It is a paradox: we believe our vocation is to become holy, as God is holy; yet we know this is, humanly speaking, beyond us; all fall; therefore, mercy toward sinful humans — including ourselves — is always needed. But what is true mercy?

“It is our very sleepiness to the presence of God that renders us insensitive to evil: we don’t hear God because we don’t want to be disturbed.”

—Pope Benedict XVI, Vatican City, April 20, 2011, General Audience

“The attempts made through the ages to extinguish the light of God, to replace it with the glare of illusion and deceit, have heralded episodes of tragic violence against mankind. This is because the attempt to cancel the name of God from the pages of history results in distortion, in which even the most beautiful and noble words lose their true meaning.”

—Pope Benedict XVI, Vatican City, December 14, 2012

“Catholics who have matured to this point have always been forced into a ghetto — often enough by their fellow Catholics… This is not directly a matter of their own choosing. Like most men, they would like to have some effective say in the running of their world. Their exclusion results from their choice to stay close to the Lord. Those who are less mature, like the earlier Jews, think that compromise is possible — and often it is, if one considers the matter abstractly and without realizing the intrinsic corruption of all men by sin. Hence, those less mature do not understand the somewhat distant and reserved coolness or even hostility of someone more mature towards the objects of their enthusiasms. They consider ‘getting ahead’ a benefit not only to themselves but to the Church, and are puzzled by those who do not. They fail to see that the world lets them get ahead — unless the Lord Himself intervenes — only insofar as they serve the world’s cause, first unconsciously, then with increasing awareness. But those of that maturity with which we are here concerned know clearly enough that ‘friendship with the world is enmity with God’ (James 4:4) and leads ultimately to betrayal or apostasy.”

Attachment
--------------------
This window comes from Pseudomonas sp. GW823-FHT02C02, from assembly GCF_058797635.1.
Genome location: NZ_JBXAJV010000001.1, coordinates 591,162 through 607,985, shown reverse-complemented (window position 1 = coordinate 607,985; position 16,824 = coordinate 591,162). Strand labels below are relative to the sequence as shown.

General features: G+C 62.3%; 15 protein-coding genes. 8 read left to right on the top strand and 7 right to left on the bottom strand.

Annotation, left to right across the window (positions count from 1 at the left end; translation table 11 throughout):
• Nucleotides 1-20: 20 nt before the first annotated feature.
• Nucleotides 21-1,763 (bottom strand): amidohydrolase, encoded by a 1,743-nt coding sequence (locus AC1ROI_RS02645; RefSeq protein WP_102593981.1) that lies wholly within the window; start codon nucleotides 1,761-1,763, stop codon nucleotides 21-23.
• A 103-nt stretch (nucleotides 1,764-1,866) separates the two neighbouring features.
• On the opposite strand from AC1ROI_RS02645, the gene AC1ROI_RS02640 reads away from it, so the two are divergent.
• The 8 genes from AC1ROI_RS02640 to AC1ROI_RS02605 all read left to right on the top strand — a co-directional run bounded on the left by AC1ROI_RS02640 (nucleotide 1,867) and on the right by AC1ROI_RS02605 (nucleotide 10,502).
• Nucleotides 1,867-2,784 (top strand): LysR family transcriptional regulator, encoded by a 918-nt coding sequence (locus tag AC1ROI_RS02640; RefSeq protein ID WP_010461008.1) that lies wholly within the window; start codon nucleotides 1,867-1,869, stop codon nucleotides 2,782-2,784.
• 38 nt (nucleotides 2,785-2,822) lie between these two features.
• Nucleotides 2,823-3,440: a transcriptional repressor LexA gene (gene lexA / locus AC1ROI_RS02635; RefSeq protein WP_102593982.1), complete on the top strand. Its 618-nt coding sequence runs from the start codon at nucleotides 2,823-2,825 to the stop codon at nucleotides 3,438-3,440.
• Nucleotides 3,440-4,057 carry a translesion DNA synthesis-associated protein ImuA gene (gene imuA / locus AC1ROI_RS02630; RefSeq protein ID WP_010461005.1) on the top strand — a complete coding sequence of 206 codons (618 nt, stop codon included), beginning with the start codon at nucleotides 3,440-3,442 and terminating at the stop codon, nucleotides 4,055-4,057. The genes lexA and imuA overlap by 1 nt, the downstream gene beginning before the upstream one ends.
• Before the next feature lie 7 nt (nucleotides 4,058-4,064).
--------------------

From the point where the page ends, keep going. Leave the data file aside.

—The late Father Paul M. Quay, S.J. (1924-1994), in his book The Mystery Hidden for Ages in God (published in 1995), the result of 30 years of meditation upon how the individual Christian goes through “biblical stages” of gradual transformation into the likeness of Christ

Robert Moynihan

Robert Moynihan

On some matters, compromise is not possible, though we might wish it were so. “Friendship with the world is enmity with God.” This is the central issue now being wrestled with at the Synod of Bishops in Rome. The gravest danger facing us is the acceptance of a false notion of mercy which would lead us into “friendship with the world” but “enmity with God.”

As I write this on October 12, the Synod on the Family is entering its second week amid charges of “manipulation” and great confusion about the Synod’s true purpose and goal. Many “theories” are being bandied about. In Rome and on the internet, observers and participants are speaking of “conspiracies” to influence the Synod. Francis himself, in remarks to the Synod on October 6, urged the Synod Fathers not to give in to this kind of thinking. Still, conservative Catholics, from Poland to the United States, are writing that “homosexual lobbies” are seeking a certain approval of homosexual activity at the Synod (an approval, these people are warning, which would lead directly to a schism in the Church — something, by the way, much-desired by the enemies of the Church). At the opposite extreme, some suggest Francis is simply being shrewd. How? Well, Francis has repeatedly and publicly defended traditional marriage. He has said children have the human right “to grow up in a family with a father and mother capable of creating a suitable environment for the child’s development and emotional maturity.” Therefore, some say, Francis is actually allowing this present confusion to see exactly “who stands where.” After the Synod, in this version, he will take unexpectedly decisive measures.